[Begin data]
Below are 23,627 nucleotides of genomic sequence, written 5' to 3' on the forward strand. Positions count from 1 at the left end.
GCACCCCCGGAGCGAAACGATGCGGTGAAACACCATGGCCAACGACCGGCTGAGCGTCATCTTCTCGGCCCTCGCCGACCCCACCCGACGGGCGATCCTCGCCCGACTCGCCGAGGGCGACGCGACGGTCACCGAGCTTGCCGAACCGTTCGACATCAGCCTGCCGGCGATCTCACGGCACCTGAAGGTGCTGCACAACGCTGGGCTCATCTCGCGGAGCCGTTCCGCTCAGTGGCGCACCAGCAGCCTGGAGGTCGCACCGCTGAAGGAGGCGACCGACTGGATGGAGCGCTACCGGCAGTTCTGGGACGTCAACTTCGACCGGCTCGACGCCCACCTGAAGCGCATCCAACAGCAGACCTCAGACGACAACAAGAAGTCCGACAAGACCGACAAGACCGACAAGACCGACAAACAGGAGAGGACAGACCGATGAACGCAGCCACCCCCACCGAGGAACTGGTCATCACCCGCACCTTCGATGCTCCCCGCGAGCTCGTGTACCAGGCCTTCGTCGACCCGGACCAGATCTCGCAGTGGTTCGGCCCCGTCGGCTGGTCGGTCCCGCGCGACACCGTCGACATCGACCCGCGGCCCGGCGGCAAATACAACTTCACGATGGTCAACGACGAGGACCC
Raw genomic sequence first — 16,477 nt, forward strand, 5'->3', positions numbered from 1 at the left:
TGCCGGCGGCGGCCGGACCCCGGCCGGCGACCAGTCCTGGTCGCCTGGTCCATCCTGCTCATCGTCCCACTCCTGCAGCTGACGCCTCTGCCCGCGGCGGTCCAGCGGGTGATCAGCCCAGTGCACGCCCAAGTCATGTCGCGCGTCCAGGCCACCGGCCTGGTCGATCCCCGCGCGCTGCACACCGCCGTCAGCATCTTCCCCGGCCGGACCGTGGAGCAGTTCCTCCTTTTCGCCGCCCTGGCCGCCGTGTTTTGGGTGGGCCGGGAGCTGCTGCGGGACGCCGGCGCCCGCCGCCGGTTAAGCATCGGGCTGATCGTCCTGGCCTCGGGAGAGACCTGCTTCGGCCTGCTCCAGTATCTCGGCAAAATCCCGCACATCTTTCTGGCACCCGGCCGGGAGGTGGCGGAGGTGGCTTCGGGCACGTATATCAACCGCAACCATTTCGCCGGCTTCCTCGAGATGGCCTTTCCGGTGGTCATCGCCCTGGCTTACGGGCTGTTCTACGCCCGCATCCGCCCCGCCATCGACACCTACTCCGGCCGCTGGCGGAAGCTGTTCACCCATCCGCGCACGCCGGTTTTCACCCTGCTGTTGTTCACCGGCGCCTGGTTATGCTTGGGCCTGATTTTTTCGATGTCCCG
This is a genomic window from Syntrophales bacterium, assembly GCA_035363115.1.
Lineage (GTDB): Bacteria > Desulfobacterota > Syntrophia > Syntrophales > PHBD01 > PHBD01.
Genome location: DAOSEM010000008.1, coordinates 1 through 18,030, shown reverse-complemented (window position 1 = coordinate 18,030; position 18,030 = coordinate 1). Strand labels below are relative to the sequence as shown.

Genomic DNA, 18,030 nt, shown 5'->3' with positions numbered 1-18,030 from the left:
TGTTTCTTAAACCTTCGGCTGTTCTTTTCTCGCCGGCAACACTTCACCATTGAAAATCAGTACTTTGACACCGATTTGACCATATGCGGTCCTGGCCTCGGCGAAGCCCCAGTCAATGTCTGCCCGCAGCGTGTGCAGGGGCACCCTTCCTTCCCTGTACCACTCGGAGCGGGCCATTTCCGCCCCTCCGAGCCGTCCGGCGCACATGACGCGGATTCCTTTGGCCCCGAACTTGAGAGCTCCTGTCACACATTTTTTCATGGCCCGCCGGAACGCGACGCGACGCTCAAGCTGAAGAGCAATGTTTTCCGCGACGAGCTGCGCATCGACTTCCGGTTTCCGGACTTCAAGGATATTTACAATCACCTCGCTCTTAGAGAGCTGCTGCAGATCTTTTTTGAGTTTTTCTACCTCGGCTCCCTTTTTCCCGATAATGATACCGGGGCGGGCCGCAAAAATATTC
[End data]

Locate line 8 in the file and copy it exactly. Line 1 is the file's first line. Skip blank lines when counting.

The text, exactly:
Genomic DNA, 18,030 nt, shown 5'->3' with positions numbered 1-18,030 from the left: